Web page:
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Oil paint can only peel from acrylic gesso ground if the paints contain zinc oxide. It's because the zinc oxide forms soaps (saponins) when reacting with the oil, causing a deterioration of the paint film. Then it can begin to crack and peel off because oils don't form a chemical bond with acrylic. But if there is no zinc oxide in the paint then it's no worry and acrylic gesso is fine. The problem is that many people use titanium white that, more often than not, is mixed with zinc white. I only use such whites when painting on alkyd primer, because oils form a chemical bond with alkyds. Otherwise I use pure titanium (alkyd) or strontium white. Strontium white (Holbein) feels like working with lead white. It is somewhat translucent and not as opaque as titanium. However, it is more expensive.

Of course, many amateur painters say, like you, that it doesn't matter because they don't create masterpieces. But I think it's a matter of principle. The "muse of art" doesn't look kindly to painters who are cheating in this respect. Another perspective is that paintings grow more valuable as they come of age. If I had owned an amateur painting that was 500 years old, then I would cherish it. A painting of my grandmother would also be appreciated. But paintings don't survive that long if one uses inferior technique. The cave painters used the most archival technique known to man; charcoal and ochres on perfectly stable ground and in stable climatic conditions. Had they painted with the best modern oil technique and materials then nothing would have been left today. And they were equally good as Matisse and Picasso.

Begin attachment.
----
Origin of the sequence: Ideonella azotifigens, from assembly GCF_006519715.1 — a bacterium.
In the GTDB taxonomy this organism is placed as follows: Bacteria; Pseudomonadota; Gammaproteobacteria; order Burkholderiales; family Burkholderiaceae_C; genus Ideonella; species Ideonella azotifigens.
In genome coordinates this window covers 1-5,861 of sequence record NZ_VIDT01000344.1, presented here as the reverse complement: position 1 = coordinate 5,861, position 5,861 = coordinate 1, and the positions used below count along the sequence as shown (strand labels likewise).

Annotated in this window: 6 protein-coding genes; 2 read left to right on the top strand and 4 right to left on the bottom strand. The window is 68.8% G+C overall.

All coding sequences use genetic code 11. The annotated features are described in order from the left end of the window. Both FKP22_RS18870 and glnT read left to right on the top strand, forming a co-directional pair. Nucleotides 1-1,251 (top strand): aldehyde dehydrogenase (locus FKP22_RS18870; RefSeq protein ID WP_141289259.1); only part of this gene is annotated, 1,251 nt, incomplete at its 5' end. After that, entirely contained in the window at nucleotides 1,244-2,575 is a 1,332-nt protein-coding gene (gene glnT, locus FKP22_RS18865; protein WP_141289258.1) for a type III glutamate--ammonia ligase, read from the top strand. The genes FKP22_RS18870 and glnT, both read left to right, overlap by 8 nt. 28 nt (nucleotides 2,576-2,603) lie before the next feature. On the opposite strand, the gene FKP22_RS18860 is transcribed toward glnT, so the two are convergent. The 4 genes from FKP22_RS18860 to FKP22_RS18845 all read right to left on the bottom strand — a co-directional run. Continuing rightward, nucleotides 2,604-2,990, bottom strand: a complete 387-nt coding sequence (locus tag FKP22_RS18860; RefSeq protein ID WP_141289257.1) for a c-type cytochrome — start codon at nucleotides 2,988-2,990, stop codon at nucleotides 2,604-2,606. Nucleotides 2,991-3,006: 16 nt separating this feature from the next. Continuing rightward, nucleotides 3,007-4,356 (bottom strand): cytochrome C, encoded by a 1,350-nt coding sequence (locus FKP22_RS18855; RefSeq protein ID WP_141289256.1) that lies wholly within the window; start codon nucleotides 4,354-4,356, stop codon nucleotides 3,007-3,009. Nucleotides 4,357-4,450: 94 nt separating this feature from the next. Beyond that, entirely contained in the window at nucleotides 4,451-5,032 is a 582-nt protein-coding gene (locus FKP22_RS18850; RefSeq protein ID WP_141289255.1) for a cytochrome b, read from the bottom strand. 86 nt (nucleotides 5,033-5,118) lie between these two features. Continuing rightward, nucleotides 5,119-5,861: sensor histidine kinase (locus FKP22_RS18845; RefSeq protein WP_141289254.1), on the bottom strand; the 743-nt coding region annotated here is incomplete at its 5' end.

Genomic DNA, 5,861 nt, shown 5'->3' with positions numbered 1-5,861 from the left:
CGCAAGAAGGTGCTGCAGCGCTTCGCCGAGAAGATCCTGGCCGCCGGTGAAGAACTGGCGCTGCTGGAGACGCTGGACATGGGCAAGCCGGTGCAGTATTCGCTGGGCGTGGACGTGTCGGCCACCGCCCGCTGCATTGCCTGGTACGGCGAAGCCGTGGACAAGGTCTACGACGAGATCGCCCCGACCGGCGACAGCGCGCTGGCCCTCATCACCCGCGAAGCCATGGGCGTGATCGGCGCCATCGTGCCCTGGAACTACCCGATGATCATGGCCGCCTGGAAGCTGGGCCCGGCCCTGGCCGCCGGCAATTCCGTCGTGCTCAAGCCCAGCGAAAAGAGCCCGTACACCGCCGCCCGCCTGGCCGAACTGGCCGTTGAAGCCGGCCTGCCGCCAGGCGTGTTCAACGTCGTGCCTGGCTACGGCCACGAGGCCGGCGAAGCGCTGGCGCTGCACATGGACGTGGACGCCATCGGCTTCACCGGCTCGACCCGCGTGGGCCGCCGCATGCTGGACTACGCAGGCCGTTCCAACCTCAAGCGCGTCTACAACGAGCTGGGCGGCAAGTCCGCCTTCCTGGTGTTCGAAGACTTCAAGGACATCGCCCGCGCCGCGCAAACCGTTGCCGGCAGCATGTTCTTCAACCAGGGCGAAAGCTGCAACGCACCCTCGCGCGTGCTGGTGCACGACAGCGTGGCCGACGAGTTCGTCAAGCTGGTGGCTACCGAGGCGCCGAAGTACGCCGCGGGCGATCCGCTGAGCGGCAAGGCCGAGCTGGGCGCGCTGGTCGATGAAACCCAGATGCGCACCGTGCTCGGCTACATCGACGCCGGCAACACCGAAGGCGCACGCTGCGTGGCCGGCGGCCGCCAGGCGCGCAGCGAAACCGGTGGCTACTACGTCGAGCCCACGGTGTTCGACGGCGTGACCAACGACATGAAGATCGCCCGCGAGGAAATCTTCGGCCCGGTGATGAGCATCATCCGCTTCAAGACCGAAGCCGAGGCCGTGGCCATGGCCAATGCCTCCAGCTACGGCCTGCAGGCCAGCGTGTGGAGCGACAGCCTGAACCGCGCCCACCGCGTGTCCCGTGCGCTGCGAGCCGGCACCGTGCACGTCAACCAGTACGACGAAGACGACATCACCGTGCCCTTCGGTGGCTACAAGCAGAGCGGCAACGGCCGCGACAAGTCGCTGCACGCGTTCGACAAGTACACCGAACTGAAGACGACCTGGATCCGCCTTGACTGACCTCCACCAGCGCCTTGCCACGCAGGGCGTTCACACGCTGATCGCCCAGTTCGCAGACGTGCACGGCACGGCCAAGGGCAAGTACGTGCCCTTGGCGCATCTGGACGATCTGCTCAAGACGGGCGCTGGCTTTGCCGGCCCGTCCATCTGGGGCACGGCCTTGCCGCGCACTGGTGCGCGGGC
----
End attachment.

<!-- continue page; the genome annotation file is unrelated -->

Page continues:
Mats

(Image from Chauvet cave, here.)
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post #17 of Old 02-05-2017, 08:52 AM
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What do you think of his paintings dear artists.
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post #18 of Old 02-05-2017, 09:34 AM Thread Starter
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Originally Posted by abt2k15 View Post
i like the many details being very clean and sharp.
Thank you!
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post #19 of Old 02-05-2017, 09:40 AM Thread Starter
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Quote:
Originally Posted by M Winther View Post
If it's oils you're using, it will cause the canvas to rot over time. A sad end for such fine work. /Mats
Mats, I size my "raw" canvases with rabbit skin glue. Like old masters used to do. Years passed, no paint peeling has been recorded, the colors are fresh and brilliant.

I absolutely agree with the concept of no cheating on your muse. I take my art extremely serious. Starting with building my own stretchers, stretching canvases by hand, sizing, experimenting with primers, creating my own painting mediums, researching quality of the paints I use,etc.
Thank you for a valuable info, I learn from everyone, all the time, I do consider myself a beginner painter. I've only been painting in this style for the last few years.

Last edited by TatyanaShurtz; 02-05-2017 at 10:06 AM.
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post #20 of Old 02-05-2017, 09:42 AM Thread Starter
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Quote:
Originally Posted by Mel_Robertson View Post
Beautiful work Tatyana you are gifted for sure, thats the difference how I see it - gifted artists can only be educated in technique the expression is already there.
I visited art college at 16 & showed them my work & they told me "we can't teach you anything".
it didn't make me feel good at all, I was very very sad.
Thank you very much. I started painting at 40. When I got into it full time I didn't want to spare any of my precious time anywhere outside of my studio.